I live in Germany, where every market has some form of social assistance connected to it. The task of dismantling that bureaucracy would be outrageous... And quite a lot to spend on a relatively untested scheme like any UBI.

One argument the article forgot is that efforts to help the poor with goods or services rather than cash entail building a bureaucracy, and inevitably the iron law of bureaucracy asserts itself, more and more of the funds are diverted to the bureaucrats rather than the ostensible mission.

Giving away cash won't make people lazy; rather, it will motivate them to maximize their take of the action, while minimizing someone else's. Scores of people claiming to be poor will suddenly appear out of nowhere, with outstretched empty hands.

It being "Universal" means that people don't have to claim to be poor. Now, because we have progressive taxation, claiming to be poor would indeed be advantageous - but that's true even today.

Same incentive as for tax evasion.

Increased enrollment isn't the same thing as increasing work %. Some of these other studies are testing "cash transfer for specific thing" and find that "specific thing" increased, somewhat. That's not really what people are arguing when they argue broader cash transfers, like Basic Income.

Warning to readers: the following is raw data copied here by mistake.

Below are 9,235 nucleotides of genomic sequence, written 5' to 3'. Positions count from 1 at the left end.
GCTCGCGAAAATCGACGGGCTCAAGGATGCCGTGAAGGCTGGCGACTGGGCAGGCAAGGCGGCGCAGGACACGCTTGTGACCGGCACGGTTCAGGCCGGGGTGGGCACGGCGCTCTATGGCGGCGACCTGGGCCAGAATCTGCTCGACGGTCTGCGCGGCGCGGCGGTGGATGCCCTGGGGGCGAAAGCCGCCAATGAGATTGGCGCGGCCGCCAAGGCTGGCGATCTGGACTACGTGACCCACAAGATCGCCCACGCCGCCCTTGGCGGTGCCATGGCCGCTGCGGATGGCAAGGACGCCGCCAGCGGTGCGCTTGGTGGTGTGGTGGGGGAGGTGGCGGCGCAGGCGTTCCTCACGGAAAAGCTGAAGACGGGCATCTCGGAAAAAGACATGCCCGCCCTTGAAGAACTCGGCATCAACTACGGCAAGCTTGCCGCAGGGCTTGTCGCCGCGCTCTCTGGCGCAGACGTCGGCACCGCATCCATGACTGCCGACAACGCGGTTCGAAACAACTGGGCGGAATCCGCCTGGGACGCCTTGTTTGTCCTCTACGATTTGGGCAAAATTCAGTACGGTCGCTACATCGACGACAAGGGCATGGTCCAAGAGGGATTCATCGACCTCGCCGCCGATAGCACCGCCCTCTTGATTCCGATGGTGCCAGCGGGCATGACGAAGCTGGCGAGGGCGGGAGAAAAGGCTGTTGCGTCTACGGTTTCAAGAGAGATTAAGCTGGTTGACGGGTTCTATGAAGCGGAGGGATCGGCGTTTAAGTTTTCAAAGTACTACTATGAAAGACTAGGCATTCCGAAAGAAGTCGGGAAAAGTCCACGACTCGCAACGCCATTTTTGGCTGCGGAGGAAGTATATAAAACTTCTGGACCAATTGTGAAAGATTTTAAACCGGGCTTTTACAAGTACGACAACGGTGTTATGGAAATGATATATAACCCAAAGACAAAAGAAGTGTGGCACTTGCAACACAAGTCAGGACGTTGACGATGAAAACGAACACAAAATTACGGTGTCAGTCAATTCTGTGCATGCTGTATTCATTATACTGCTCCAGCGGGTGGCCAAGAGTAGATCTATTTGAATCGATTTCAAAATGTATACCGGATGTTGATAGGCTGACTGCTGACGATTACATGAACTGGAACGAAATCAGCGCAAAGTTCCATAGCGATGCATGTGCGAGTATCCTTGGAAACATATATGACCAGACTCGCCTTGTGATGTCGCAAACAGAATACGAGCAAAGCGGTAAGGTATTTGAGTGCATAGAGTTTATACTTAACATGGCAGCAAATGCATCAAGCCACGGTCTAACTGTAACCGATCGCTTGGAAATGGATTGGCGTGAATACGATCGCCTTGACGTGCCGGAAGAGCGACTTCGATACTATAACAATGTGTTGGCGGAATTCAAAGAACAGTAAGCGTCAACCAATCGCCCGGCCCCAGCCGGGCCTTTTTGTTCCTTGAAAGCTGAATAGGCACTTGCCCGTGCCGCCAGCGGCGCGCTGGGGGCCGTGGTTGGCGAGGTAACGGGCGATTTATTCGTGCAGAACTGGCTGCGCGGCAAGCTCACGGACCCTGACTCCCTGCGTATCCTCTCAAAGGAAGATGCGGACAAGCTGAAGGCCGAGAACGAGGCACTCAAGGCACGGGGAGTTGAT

The work disincentive of basic-income-like cash transfers, in studies so far, is actually somewhat consistent at around 10%. Some papers referencing this approx figure:






I've had these sources handy since last year when I was doing research on my own UBI-skeptic piece: https://medium.com/@simon.sarris/after-universal-basic-incom...

If you are on an island where a third of the population is struggling, e.g. bad crop yield, the whole population on the island will experience the negative effects as a whole.

Solutions? 1. Build a wall around the less fortunate and allow some of the more able ones to work for less than you would otherwise pay.

2. Share the resources of the more fortunate with the less fortunate until they are back on their feet and are able to prosper.